Throughout the globe, apart from sub-Saharan Africa and East Timor, fertility rates are dropping, longevity is increasing, and the proportion of older adults in the population is steadily on the rise. This population transformation has been evident for over a decade, but its global effects have hardly been recognized other than in glib dismissals like “China’s growing old faster than it’s getting rich.” And myths about the transformation persist.
Given that demographic change has gone global, analysis of economic and health implications need to be taken to the next level. More than a dozen scientists came together at the Age Boom Academy “Global Aging: Danger Ahead?” taking place from June 11-13 and disrupted persisting myths about global demographic change.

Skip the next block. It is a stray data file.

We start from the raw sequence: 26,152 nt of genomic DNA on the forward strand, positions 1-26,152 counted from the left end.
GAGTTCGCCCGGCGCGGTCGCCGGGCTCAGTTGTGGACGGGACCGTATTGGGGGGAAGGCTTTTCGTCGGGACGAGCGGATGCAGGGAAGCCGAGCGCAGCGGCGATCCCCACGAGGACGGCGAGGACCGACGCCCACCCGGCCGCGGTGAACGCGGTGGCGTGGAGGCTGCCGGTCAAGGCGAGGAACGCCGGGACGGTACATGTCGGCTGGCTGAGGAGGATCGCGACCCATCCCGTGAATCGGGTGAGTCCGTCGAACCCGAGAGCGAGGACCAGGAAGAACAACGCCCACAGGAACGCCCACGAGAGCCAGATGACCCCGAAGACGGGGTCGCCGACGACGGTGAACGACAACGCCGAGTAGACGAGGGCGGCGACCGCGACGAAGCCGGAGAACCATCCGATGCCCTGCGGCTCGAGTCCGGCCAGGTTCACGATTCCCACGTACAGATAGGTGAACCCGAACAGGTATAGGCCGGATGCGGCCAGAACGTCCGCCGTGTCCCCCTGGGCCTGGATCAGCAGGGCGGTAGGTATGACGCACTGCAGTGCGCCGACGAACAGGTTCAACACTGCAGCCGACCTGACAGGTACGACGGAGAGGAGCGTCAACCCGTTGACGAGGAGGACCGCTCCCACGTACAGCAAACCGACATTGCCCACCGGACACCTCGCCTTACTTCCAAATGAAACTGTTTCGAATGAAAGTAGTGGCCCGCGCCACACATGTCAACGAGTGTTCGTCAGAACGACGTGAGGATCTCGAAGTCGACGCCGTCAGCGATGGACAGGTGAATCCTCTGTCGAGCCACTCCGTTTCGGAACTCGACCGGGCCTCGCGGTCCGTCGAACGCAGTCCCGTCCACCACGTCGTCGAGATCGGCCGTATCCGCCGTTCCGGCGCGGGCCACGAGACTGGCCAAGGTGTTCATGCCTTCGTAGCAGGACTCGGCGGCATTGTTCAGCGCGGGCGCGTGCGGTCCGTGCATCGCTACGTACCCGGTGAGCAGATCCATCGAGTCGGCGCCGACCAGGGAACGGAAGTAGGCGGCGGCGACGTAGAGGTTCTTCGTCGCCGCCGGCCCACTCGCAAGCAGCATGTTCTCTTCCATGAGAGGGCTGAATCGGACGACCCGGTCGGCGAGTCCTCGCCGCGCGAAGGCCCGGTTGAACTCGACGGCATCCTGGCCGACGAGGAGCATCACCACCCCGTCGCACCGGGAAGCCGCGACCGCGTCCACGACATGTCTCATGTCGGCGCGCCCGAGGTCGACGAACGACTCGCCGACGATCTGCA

Ursula Staudinger co-hosted the 2015 Age Boom Academy with Bruce Shapiro of the Columbia School of Journalism and Jack Rosenthal, President Emeritus of the New York Times Company Foundation.
The Academy is designed for global, national and local journalists, editors and producers in all media, across a wide range of beats ranging from politics to health care. It is a forum where complex health, social, and economic issues are broken down by leading experts. Nearly 200 journalists have participated in one or more of the annual Age Boom Academies since its inception 15 years ago.